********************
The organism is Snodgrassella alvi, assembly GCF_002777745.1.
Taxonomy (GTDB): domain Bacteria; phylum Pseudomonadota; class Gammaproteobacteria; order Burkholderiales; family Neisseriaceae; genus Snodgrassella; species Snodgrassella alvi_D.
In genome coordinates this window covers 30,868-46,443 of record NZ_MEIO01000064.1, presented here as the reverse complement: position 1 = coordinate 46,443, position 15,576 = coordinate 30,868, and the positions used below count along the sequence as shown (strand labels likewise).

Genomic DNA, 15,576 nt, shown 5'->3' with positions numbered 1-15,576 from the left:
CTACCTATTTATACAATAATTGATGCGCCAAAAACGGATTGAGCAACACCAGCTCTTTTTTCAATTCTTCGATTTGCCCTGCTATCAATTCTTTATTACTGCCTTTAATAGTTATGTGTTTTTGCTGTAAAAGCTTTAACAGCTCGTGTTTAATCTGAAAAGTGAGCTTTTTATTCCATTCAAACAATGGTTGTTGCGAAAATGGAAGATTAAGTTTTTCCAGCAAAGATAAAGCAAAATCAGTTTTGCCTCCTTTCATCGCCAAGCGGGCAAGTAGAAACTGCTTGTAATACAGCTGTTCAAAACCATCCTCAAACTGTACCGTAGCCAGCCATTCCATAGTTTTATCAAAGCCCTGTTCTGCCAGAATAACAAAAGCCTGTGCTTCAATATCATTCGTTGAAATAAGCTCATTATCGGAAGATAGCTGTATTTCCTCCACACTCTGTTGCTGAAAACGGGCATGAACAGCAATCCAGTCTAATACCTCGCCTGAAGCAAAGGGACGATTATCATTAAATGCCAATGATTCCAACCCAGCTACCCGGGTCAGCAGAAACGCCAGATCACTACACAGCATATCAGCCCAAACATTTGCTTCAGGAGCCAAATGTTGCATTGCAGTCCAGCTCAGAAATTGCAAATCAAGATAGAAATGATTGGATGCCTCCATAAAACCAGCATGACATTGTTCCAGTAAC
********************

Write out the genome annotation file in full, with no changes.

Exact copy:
The organism is Snodgrassella alvi, assembly GCF_002777745.1.
Taxonomy (GTDB): domain Bacteria; phylum Pseudomonadota; class Gammaproteobacteria; order Burkholderiales; family Neisseriaceae; genus Snodgrassella; species Snodgrassella alvi_D.
In genome coordinates this window covers 30,868-46,443 of record NZ_MEIO01000064.1, presented here as the reverse complement: position 1 = coordinate 46,443, position 15,576 = coordinate 30,868, and the positions used below count along the sequence as shown (strand labels likewise).

Genomic DNA, 15,576 nt, shown 5'->3' with positions numbered 1-15,576 from the left:
CTACCTATTTATACAATAATTGATGCGCCAAAAACGGATTGAGCAACACCAGCTCTTTTTTCAATTCTTCGATTTGCCCTGCTATCAATTCTTTATTACTGCCTTTAATAGTTATGTGTTTTTGCTGTAAAAGCTTTAACAGCTCGTGTTTAATCTGAAAAGTGAGCTTTTTATTCCATTCAAACAATGGTTGTTGCGAAAATGGAAGATTAAGTTTTTCCAGCAAAGATAAAGCAAAATCAGTTTTGCCTCCTTTCATCGCCAAGCGGGCAAGTAGAAACTGCTTGTAATACAGCTGTTCAAAACCATCCTCAAACTGTACCGTAGCCAGCCATTCCATAGTTTTATCAAAGCCCTGTTCTGCCAGAATAACAAAAGCCTGTGCTTCAATATCATTCGTTGAAATAAGCTCATTATCGGAAGATAGCTGTATTTCCTCCACACTCTGTTGCTGAAAACGGGCATGAACAGCAATCCAGTCTAATACCTCGCCTGAAGCAAAGGGACGATTATCATTAAATGCCAATGATTCCAACCCAGCTACCCGGGTCAGCAGAAACGCCAGATCACTACACAGCATATCAGCCCAAACATTTGCTTCAGGAGCCAAATGTTGCATTGCAGTCCAGCTCAGAAATTGCAAATCAAGATAGAAATGATTGGATGCCTCCATAAAACCAGCATGACATTGTTCCAGTAAC